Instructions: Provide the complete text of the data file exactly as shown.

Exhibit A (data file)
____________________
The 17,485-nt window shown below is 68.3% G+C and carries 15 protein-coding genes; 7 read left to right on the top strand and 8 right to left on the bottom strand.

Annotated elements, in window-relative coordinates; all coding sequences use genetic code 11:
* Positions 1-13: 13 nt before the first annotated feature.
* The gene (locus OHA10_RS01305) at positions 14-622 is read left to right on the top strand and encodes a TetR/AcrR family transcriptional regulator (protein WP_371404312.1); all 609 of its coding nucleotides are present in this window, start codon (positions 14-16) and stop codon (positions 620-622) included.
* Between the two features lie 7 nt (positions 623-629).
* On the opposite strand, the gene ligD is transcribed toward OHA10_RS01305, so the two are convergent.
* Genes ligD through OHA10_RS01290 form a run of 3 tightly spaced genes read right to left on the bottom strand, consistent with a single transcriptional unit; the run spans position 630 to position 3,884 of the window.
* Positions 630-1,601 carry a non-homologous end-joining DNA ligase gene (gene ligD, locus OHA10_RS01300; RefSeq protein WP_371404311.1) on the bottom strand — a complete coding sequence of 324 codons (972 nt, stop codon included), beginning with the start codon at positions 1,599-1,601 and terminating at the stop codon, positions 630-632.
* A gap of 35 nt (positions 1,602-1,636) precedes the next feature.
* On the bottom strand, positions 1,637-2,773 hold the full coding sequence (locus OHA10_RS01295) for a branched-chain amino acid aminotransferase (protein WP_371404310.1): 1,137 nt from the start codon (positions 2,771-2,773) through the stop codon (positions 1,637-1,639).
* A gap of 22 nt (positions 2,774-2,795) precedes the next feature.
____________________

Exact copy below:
The 17,485-nt window shown below is 68.3% G+C and carries 15 protein-coding genes; 7 read left to right on the top strand and 8 right to left on the bottom strand.

Annotated elements, in window-relative coordinates; all coding sequences use genetic code 11:
* Positions 1-13: 13 nt before the first annotated feature.
* The gene (locus OHA10_RS01305) at positions 14-622 is read left to right on the top strand and encodes a TetR/AcrR family transcriptional regulator (protein WP_371404312.1); all 609 of its coding nucleotides are present in this window, start codon (positions 14-16) and stop codon (positions 620-622) included.
* Between the two features lie 7 nt (positions 623-629).
* On the opposite strand, the gene ligD is transcribed toward OHA10_RS01305, so the two are convergent.
* Genes ligD through OHA10_RS01290 form a run of 3 tightly spaced genes read right to left on the bottom strand, consistent with a single transcriptional unit; the run spans position 630 to position 3,884 of the window.
* Positions 630-1,601 carry a non-homologous end-joining DNA ligase gene (gene ligD, locus OHA10_RS01300; RefSeq protein WP_371404311.1) on the bottom strand — a complete coding sequence of 324 codons (972 nt, stop codon included), beginning with the start codon at positions 1,599-1,601 and terminating at the stop codon, positions 630-632.
* A gap of 35 nt (positions 1,602-1,636) precedes the next feature.
* On the bottom strand, positions 1,637-2,773 hold the full coding sequence (locus OHA10_RS01295) for a branched-chain amino acid aminotransferase (protein WP_371404310.1): 1,137 nt from the start codon (positions 2,771-2,773) through the stop codon (positions 1,637-1,639).
* A gap of 22 nt (positions 2,774-2,795) precedes the next feature.